If your physical or mental health has reached the point where you believe you qualify for Social Security Disability Insurance (SSDI) benefits, then you shouldn't delay filing an application with the Social Security Administration (SSA). Though the process of getting approved should be short and carefree, the opposite is typically the case. In fact, many claimants equate dealing with the SSA to trying to transact business with the DMV — it's possible, but not quick nor simple.
Thankfully, the SSDI application approval process has been problematic for long enough that there is a lot of information available to help you get your claim approved on the first try and with the least amount of drama.
To get your SSDI claim approved on the first try, be sure you avoid these four common mistakes claimants make.
Mistake #1: Applying for SSDI When Your Doctor Doesn't Agree You are Disabled
At your next doctor's appointment, ask your physician if they will support your applying for SSDI. If they don't support it, then you need to find a different doctor. The SSA will ask your doctor to fill out a form about your condition, and if they check the box that says they don't believe you are disabled, then your claim will automatically be denied.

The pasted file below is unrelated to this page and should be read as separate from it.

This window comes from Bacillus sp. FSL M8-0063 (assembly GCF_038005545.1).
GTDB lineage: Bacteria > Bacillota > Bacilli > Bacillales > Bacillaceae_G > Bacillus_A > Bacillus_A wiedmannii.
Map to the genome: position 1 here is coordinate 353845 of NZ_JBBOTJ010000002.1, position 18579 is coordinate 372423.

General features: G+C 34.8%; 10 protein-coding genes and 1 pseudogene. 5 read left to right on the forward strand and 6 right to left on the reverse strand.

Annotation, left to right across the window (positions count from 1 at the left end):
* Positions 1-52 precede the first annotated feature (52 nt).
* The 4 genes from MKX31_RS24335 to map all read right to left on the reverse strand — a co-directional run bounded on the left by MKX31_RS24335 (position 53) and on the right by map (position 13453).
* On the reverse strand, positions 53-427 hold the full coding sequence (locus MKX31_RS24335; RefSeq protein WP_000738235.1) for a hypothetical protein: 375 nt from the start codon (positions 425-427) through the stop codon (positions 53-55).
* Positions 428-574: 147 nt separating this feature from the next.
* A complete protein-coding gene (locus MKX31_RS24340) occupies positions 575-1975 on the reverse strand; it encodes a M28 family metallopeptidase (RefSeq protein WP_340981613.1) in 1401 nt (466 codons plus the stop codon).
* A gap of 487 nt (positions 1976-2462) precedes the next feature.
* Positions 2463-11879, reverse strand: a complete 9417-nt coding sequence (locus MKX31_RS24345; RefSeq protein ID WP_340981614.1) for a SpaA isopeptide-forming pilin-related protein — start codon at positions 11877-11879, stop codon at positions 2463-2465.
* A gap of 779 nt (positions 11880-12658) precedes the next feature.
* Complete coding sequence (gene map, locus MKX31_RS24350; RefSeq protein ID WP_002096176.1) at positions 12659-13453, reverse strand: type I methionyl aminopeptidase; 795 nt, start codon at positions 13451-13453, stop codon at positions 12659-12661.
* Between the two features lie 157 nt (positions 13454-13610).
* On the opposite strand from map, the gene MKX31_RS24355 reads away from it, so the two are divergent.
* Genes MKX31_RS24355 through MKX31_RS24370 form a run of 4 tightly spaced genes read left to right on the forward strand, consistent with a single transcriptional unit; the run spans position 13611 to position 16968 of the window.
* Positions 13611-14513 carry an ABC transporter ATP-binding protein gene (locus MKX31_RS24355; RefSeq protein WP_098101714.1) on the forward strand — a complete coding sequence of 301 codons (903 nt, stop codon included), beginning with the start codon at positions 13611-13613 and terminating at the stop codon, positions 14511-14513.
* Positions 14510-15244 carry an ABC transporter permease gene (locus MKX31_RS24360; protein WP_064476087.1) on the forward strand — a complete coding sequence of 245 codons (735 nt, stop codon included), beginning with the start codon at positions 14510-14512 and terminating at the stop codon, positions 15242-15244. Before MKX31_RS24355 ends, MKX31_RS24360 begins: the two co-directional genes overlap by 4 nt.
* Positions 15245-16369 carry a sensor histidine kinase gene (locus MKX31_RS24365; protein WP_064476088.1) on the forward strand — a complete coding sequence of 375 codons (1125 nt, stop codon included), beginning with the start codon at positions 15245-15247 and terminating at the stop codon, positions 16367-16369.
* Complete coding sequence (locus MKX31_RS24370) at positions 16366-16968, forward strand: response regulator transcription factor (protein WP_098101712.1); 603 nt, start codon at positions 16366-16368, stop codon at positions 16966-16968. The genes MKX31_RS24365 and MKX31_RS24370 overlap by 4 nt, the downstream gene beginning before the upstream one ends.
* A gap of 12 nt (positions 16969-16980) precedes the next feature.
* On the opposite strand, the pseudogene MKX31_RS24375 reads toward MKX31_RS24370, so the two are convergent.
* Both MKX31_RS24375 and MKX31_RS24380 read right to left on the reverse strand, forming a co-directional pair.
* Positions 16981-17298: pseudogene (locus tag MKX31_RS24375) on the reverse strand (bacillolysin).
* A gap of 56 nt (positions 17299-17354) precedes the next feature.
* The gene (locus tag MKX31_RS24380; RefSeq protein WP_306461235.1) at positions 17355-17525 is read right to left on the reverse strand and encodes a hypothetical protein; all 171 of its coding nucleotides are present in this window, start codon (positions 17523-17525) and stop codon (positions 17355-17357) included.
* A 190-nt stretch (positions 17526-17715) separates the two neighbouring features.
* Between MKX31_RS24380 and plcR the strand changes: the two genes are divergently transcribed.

Mistake #2: Working a Job When Applying for SSDI Benefits
Since the SSA is going to evaluate your ability to do any job when it comes to determining if you are permanently disabled, the worst thing you can do is be working when you apply. The SSA will simply point out you are currently working and deny your claim.
Mistake #3: Missing a Paperwork Deadline or Submitting Incomplete Paperwork
Your SSDI application requires a lot of paperwork to be filled out. Missing one answer blank, not submitting a single page, or mailing documents one day late are all valid reasons for the SSA to deny your claim. When you apply, don't submit incomplete paperwork or miss any deadlines.
Mistake #4: Not Seeking Legal Advice Early Enough in the Application Process
Lastly, SSDI claimants often make the mistake of avoiding legal counsel early in the application process. Instead, they wait until their application has been denied and then the whole disability process ends up taking a lot longer than necessary. The SSA has tight regulations on legal fees and how they are handled for SSDI claimants, and you should never let finances keep you from obtaining legal counsel.
For more information on applying for SSDI benefits, contact a social security attorney like Todd East Attorney at Law.